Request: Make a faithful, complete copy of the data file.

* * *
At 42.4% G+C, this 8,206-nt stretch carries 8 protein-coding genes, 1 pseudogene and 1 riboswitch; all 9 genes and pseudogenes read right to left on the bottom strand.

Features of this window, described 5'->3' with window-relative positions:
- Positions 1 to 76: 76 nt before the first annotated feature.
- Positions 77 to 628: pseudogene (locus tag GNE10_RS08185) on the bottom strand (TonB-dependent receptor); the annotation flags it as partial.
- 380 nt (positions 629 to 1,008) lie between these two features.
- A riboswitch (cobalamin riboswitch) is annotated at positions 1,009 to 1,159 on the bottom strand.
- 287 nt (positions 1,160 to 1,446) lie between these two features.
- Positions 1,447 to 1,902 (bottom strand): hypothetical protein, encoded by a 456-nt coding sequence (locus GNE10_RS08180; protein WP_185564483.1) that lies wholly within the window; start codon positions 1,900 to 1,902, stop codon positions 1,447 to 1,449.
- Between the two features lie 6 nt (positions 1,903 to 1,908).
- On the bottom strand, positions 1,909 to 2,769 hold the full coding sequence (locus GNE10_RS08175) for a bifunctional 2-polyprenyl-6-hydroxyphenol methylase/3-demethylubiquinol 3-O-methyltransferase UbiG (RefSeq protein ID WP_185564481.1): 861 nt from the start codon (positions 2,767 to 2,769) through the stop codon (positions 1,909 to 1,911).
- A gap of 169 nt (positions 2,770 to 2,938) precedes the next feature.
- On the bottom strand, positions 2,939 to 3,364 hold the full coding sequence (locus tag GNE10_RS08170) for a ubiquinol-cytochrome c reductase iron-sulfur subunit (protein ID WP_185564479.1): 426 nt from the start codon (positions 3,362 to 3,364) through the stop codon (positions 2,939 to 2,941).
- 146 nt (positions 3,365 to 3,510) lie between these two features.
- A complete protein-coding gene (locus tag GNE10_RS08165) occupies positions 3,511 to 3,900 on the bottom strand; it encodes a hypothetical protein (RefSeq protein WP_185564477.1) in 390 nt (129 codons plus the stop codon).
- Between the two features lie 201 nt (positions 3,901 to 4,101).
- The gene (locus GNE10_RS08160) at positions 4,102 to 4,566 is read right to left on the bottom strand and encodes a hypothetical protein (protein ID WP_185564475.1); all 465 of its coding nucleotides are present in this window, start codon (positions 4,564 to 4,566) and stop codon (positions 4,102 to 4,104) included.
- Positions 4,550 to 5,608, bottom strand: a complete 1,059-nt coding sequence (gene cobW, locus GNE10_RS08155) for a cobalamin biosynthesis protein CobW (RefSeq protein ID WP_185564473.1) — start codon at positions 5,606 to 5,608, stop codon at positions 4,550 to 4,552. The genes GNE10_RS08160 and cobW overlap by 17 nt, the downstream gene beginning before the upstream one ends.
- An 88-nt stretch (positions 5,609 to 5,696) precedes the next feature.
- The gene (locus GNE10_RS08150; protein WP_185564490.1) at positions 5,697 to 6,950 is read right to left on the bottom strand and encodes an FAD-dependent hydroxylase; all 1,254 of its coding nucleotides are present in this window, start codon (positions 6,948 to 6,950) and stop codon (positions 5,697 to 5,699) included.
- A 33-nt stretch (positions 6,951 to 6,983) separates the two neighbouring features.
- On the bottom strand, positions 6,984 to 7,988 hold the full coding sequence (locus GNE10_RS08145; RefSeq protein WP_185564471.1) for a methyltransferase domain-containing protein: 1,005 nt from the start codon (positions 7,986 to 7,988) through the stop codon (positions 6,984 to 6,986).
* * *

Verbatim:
At 42.4% G+C, this 8,206-nt stretch carries 8 protein-coding genes, 1 pseudogene and 1 riboswitch; all 9 genes and pseudogenes read right to left on the bottom strand.

Features of this window, described 5'->3' with window-relative positions:
- Positions 1 to 76: 76 nt before the first annotated feature.
- Positions 77 to 628: pseudogene (locus tag GNE10_RS08185) on the bottom strand (TonB-dependent receptor); the annotation flags it as partial.
- 380 nt (positions 629 to 1,008) lie between these two features.
- A riboswitch (cobalamin riboswitch) is annotated at positions 1,009 to 1,159 on the bottom strand.
- 287 nt (positions 1,160 to 1,446) lie between these two features.
- Positions 1,447 to 1,902 (bottom strand): hypothetical protein, encoded by a 456-nt coding sequence (locus GNE10_RS08180; protein WP_185564483.1) that lies wholly within the window; start codon positions 1,900 to 1,902, stop codon positions 1,447 to 1,449.
- Between the two features lie 6 nt (positions 1,903 to 1,908).
- On the bottom strand, positions 1,909 to 2,769 hold the full coding sequence (locus GNE10_RS08175) for a bifunctional 2-polyprenyl-6-hydroxyphenol methylase/3-demethylubiquinol 3-O-methyltransferase UbiG (RefSeq protein ID WP_185564481.1): 861 nt from the start codon (positions 2,767 to 2,769) through the stop codon (positions 1,909 to 1,911).
- A gap of 169 nt (positions 2,770 to 2,938) precedes the next feature.
- On the bottom strand, positions 2,939 to 3,364 hold the full coding sequence (locus tag GNE10_RS08170) for a ubiquinol-cytochrome c reductase iron-sulfur subunit (protein ID WP_185564479.1): 426 nt from the start codon (positions 3,362 to 3,364) through the stop codon (positions 2,939 to 2,941).
- 146 nt (positions 3,365 to 3,510) lie between these two features.
- A complete protein-coding gene (locus tag GNE10_RS08165) occupies positions 3,511 to 3,900 on the bottom strand; it encodes a hypothetical protein (RefSeq protein WP_185564477.1) in 390 nt (129 codons plus the stop codon).
- Between the two features lie 201 nt (positions 3,901 to 4,101).
- The gene (locus GNE10_RS08160) at positions 4,102 to 4,566 is read right to left on the bottom strand and encodes a hypothetical protein (protein ID WP_185564475.1); all 465 of its coding nucleotides are present in this window, start codon (positions 4,564 to 4,566) and stop codon (positions 4,102 to 4,104) included.
- Positions 4,550 to 5,608, bottom strand: a complete 1,059-nt coding sequence (gene cobW, locus GNE10_RS08155) for a cobalamin biosynthesis protein CobW (RefSeq protein ID WP_185564473.1) — start codon at positions 5,606 to 5,608, stop codon at positions 4,550 to 4,552. The genes GNE10_RS08160 and cobW overlap by 17 nt, the downstream gene beginning before the upstream one ends.
- An 88-nt stretch (positions 5,609 to 5,696) precedes the next feature.
- The gene (locus GNE10_RS08150; protein WP_185564490.1) at positions 5,697 to 6,950 is read right to left on the bottom strand and encodes an FAD-dependent hydroxylase; all 1,254 of its coding nucleotides are present in this window, start codon (positions 6,948 to 6,950) and stop codon (positions 5,697 to 5,699) included.
- A 33-nt stretch (positions 6,951 to 6,983) separates the two neighbouring features.
- On the bottom strand, positions 6,984 to 7,988 hold the full coding sequence (locus GNE10_RS08145; RefSeq protein WP_185564471.1) for a methyltransferase domain-containing protein: 1,005 nt from the start codon (positions 7,986 to 7,988) through the stop codon (positions 6,984 to 6,986).